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What advice would you give to fellow entrepreneurs?

‘Stay true to your convictions and crack on,’ would sit at the heart of any advice I’d pass on.

Fine-tuning an idea and a theory is all well and good but in truth you don’t really get a really good feel for the terrain until you get out there and do your thing. It goes without saying that unfortunate mistakes and unforeseen events are part of the journey, so it’s imperative to keep any setbacks in perspective and keep a stress ball close at hand.

On a more positive note rest assured that you will also get some ‘lucky breaks’ along the way, so on the proviso that you can a) spot them and b) work them to your advantage, sleep easy in the knowledge that there’s nothing really wrong in jumping in, absorbing everything that happens, tweaking where appropriate before trying again. If you’re 100% with your vision, logo, identity and range before you set out, you’ve probably left things too late. 

Do you have a strategy for getting things done?

Being a business of two enthusiastic co-founders our model is all fields of expertise, which is why I tend to focus on sales and marketing whilst Jeff concentrates on production and procurement.

Other than that it’s important to establish a bigger vision in tandem with a series of meaningful stepping stones that provide a regular stream of high 5 moments over the course of a year.  

As life and business partners it’s also imperative that Jeff and I persevere with hobbies and activities outside work because nothing’s worse than a young couple who only talk shop! 

What trends do you think food entrepreneurs should be focusing on this year?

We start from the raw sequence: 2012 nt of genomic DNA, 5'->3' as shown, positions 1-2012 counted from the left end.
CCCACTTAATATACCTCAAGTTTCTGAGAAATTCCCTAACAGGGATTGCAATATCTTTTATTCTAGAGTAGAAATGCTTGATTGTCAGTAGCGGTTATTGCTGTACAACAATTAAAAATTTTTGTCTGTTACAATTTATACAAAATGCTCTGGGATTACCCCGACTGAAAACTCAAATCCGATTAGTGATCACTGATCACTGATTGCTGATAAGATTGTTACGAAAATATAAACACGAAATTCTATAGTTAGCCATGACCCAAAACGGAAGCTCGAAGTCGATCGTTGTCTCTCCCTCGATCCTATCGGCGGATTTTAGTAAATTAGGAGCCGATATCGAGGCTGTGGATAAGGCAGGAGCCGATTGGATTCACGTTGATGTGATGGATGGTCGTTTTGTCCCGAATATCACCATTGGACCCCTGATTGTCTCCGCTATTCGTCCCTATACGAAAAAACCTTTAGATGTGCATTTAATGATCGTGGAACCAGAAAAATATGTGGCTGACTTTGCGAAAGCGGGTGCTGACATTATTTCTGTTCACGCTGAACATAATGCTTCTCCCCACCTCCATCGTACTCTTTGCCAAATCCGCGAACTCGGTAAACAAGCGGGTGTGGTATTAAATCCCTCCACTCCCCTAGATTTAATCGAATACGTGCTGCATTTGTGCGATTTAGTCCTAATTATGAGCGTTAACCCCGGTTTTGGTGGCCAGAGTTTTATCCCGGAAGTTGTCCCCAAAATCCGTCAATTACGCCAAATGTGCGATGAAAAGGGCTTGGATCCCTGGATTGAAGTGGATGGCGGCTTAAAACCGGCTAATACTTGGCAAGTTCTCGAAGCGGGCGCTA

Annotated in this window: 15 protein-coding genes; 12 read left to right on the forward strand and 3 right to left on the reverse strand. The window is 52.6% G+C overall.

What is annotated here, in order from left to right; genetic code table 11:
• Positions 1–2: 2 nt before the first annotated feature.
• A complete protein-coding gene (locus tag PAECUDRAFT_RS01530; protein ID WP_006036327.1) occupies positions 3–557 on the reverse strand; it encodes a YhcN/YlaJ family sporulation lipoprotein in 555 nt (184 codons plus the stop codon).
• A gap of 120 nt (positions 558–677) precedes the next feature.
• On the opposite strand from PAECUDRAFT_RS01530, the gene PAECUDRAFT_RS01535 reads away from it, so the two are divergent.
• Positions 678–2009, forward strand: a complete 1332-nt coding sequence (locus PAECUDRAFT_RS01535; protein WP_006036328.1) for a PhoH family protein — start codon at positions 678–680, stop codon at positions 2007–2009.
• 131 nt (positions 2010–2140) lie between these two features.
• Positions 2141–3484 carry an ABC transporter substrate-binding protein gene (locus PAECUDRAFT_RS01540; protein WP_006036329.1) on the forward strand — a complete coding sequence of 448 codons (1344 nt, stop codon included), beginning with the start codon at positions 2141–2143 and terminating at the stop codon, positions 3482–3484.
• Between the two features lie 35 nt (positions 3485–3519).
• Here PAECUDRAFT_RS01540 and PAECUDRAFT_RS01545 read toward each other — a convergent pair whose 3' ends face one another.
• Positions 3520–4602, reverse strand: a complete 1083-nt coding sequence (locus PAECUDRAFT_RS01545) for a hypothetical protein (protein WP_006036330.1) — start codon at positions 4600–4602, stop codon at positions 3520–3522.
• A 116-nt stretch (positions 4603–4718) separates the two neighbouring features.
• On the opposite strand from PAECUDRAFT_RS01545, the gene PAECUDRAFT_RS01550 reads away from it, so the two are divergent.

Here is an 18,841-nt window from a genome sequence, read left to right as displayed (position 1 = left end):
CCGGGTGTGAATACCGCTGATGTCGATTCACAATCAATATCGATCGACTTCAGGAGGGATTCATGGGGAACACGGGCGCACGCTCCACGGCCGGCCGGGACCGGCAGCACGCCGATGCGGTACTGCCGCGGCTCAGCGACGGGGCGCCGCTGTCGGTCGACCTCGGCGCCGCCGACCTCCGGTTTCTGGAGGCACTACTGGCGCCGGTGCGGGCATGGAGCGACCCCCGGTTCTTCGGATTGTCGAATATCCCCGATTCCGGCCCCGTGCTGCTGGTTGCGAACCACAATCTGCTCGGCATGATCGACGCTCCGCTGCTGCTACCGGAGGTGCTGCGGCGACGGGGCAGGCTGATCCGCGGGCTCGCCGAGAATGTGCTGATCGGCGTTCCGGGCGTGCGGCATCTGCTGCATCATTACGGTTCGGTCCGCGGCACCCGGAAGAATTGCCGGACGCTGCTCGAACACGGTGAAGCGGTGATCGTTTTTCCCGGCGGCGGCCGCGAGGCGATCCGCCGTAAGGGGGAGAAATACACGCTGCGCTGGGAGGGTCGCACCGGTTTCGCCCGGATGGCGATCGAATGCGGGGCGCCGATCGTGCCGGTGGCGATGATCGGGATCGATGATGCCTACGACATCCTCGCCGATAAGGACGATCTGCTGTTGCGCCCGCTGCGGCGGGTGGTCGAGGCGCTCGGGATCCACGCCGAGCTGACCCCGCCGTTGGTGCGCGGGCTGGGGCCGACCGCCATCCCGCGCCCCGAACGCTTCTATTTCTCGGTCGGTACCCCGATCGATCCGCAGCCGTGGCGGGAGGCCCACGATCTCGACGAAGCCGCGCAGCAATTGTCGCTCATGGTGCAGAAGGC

Keto, Pegan and lower sugar are trends that don’t feel as though they will run out of steam any time soon. Thankfully we now live in a time when food and drink is no longer treated as ‘convenient fuel’. Nutritional worth and great taste (not convenience) are the new calls to arms that you’d be foolish to overlook as is excessive packaging. The wider environment penny has finally dropped which means recyclable/compostable/ minimalist packaging has never been in greater demand. You could argue that Hunter & Gather has made its name looking after the distinct interests of vocal minorities which seems eminently sensible because today’s niche is tomorrow’s starting point.

A strong element of social responsibility also seems appropriate in these tough economic times which is one of the many reasons we work with wonky avocado stock that is rudely jilted by the major supermarkets despite being perfect for pressing for oil – meaning no good fruit is wasted. 

Future plans for diversification?

When you operate in the field of condiments and have a fair slither of the clean deck mayo (the no.1 condiment) it’s only a matter of time before you venture into other dressings or condiments that are also riddled with sugars and inflammatory fats.